Ron McAndrew, a former prison warden, gave a speech opposing the death penalty at the Co-Cathedral of St. Thomas More. The Tallahassee Citizens Against the Death Penalty, the Florida Catholic Conference and Pax Christi organized the March 25 event.
“If you don’t at least question the death penalty, there’s something wrong with you,” said McAndrew, a prison and jail consultant
The event took place to allow McAndrew to discuss his experiences as a warden of Florida State Prison in Stark, a place where death-row inmates are kept, and what ultimately made him change his mind about the death penalty.
“My story of how I was a pro-death penalty warden and a pro-death penalty person throughout the better part of my entire adult life and how I’ve come to be an abolitionist today requires some biography,” McAndrew said in his introduction.
A North Carolina native, McAndrew spent many years in France as a perfume salesman before moving to Florida in 1978 as a retiree. With his expenses building, McAndrew began looking for work and was hired by the Dade County Correctional Institution in 1979.
“They didn’t tell me that they were so desperate for people,” he said. “I’d have an interview at 10 in the morning and I’d be back to work that afternoon at quarter to four, in uniform, supervising a dormitory of 240 inmates without any training whatsoever.”
After some time, McAndrew said he realized that he’d found his niche and soon began aiming for the position of warden.
McAndrew explained that by 1996, he was warden of Florida State Prison. Soon after, he began learning the process, and three weeks later he oversaw his first execution.
McAndrew said two more executions followed, and by 1999, after overseeing three executions and witnessing five in Texas, his views on the
TCADP was a sponsor of the event. The TCADP wanted to coordinate and encourage citizens to promote alternatives to the death penalty.
“Our organization tries to put together events in the community to inform people about the death penalty. I thought he’d (McAndrew) be a great person to speak,” said Sheila Meehan, TCADP Chair.
Agnes Furey, a death penalty opposer, attended the event and said she was moved by McAndrew and his change of heart. Furey’s daughter and grandson were killed March 23, 1998.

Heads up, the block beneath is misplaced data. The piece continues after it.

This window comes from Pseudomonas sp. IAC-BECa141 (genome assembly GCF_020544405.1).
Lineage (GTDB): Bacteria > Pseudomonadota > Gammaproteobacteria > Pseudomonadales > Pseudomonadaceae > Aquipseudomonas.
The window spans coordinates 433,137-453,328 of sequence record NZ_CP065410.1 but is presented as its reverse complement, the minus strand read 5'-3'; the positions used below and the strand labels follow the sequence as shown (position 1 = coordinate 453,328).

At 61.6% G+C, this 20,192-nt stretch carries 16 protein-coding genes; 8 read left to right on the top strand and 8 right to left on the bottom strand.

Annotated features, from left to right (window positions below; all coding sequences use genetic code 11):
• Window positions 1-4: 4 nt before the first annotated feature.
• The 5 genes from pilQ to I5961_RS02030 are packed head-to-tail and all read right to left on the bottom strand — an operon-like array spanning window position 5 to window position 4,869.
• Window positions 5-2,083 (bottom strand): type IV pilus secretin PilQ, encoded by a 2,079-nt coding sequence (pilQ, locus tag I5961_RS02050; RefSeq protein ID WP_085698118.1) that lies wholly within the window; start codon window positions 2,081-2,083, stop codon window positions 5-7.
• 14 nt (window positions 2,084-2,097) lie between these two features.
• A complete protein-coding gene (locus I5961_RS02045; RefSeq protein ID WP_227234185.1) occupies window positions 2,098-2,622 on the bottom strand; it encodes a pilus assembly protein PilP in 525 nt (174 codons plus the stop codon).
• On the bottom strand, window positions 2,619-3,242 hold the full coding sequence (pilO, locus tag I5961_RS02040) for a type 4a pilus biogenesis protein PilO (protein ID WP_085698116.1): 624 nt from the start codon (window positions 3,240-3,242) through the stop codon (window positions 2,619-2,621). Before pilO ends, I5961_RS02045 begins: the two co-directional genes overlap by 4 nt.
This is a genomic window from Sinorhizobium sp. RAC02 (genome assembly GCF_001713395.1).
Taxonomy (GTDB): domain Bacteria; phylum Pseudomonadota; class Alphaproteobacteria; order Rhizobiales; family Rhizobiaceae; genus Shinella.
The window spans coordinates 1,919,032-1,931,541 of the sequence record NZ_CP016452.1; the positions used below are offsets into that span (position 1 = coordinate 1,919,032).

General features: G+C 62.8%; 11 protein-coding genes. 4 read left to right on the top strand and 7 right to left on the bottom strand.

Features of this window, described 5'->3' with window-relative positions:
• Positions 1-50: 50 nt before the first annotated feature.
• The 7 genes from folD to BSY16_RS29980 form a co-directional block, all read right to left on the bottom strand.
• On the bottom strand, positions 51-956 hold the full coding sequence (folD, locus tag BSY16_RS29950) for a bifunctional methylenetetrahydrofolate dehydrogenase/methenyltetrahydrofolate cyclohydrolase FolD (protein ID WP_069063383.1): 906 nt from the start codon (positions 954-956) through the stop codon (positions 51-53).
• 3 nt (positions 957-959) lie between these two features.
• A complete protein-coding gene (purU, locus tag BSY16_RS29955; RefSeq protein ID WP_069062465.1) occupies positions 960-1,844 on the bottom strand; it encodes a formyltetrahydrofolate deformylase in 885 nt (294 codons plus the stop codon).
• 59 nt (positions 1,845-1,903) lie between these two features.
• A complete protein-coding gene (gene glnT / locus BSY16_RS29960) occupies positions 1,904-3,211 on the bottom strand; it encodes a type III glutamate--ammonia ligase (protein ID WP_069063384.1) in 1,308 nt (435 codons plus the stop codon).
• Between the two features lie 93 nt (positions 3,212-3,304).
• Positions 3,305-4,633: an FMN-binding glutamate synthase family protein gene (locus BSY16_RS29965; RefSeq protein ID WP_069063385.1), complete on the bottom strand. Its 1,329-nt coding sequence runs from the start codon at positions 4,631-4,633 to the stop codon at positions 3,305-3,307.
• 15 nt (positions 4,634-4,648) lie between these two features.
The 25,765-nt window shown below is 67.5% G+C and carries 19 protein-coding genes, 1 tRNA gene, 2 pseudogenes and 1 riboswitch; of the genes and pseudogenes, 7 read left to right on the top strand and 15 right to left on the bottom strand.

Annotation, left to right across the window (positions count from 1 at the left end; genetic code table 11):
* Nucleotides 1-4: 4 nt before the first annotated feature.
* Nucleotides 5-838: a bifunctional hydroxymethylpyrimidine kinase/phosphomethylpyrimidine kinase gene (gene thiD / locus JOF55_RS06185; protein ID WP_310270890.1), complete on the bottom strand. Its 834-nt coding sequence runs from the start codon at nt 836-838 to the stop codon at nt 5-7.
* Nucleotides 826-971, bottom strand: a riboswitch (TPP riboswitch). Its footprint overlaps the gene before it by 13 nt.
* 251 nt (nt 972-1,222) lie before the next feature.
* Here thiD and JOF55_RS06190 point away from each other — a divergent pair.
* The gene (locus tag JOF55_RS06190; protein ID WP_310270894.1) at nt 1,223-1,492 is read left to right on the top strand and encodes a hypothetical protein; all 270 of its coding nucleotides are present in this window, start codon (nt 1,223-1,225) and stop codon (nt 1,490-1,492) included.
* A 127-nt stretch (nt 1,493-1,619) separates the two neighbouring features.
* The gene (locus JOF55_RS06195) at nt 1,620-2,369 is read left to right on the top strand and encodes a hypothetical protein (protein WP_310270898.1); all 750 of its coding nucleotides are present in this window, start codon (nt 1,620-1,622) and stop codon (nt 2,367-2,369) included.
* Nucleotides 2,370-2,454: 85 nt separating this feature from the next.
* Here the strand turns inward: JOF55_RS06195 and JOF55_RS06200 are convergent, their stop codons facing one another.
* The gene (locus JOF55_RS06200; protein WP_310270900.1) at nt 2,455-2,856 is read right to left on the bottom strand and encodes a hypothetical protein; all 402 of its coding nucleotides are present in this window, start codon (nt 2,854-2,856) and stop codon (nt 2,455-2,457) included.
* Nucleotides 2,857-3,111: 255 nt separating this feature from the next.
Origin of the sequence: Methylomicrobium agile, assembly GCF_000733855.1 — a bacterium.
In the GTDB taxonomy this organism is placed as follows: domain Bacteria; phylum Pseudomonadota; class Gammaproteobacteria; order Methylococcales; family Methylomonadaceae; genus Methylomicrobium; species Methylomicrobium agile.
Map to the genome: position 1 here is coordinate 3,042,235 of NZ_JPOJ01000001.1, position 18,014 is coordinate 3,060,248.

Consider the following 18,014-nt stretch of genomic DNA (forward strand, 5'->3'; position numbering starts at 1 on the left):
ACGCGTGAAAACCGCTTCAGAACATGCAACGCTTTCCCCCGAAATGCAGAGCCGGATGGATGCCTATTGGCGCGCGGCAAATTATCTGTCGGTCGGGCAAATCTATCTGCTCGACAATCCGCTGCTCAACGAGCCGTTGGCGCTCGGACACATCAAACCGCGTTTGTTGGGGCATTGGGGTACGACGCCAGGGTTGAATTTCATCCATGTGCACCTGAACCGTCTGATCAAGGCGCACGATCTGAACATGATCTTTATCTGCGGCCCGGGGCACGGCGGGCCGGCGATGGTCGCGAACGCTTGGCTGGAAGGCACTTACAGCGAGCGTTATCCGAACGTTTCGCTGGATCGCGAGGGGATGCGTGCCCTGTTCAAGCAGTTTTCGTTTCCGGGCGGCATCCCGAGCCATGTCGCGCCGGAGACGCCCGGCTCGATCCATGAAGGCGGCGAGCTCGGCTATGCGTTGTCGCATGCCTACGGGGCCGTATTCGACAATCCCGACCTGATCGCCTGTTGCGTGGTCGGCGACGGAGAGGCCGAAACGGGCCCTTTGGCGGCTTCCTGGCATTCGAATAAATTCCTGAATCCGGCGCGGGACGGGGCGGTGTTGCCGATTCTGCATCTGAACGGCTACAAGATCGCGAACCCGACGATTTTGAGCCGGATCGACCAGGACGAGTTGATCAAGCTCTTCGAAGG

“I’ve known a lot of people who are survivors of homicide, and I’ve only met one who felt strongly that killing the killer would make a difference,” she said.
McAndrew discussed the role that he feels race plays in death penalty cases.
“A white person has never been executed for killing a black person in Florida,” McAndrew said.
According to the Death Penalty Information Center, a recent study in California found that people who killed whites were more than three times more likely to be sentenced to death than those who killed blacks.
McAndrew said the majority of people falsely believe that the death penalty is a crime deterrent and that the cost of incarceration is a reason to advocate the death penalty.
“It costs at least six times as much to execute someone then to keep them in prison for the rest of their natural life,” he said.
Juvais Harrington, a TCADP board member and graduate of Florida A&M University, said he was left feeling hopeful after McAndrew’s speech.
“There are people here who are against the death penalty and know that it targets low income people and is obviously racist,” Harrington said. “It’s important to see someone who was for the death penalty and is now against it and hear why he made that change. It gave me hope that we could swing those who are for the death penalty our way so they’ll go to the Florida legislature and tell them it’s wrong.”
McAndrew said in the process of renewing his faith in God he had to accept the fact that killing people was wrong.
“It wasn’t a bolt of lightning, it was something I realized over time,” he said. “But once I realized it, I knew that I needed to tell others. That’s the cross that I carry, but my cross is weightless compared to the cross another man carried for me.”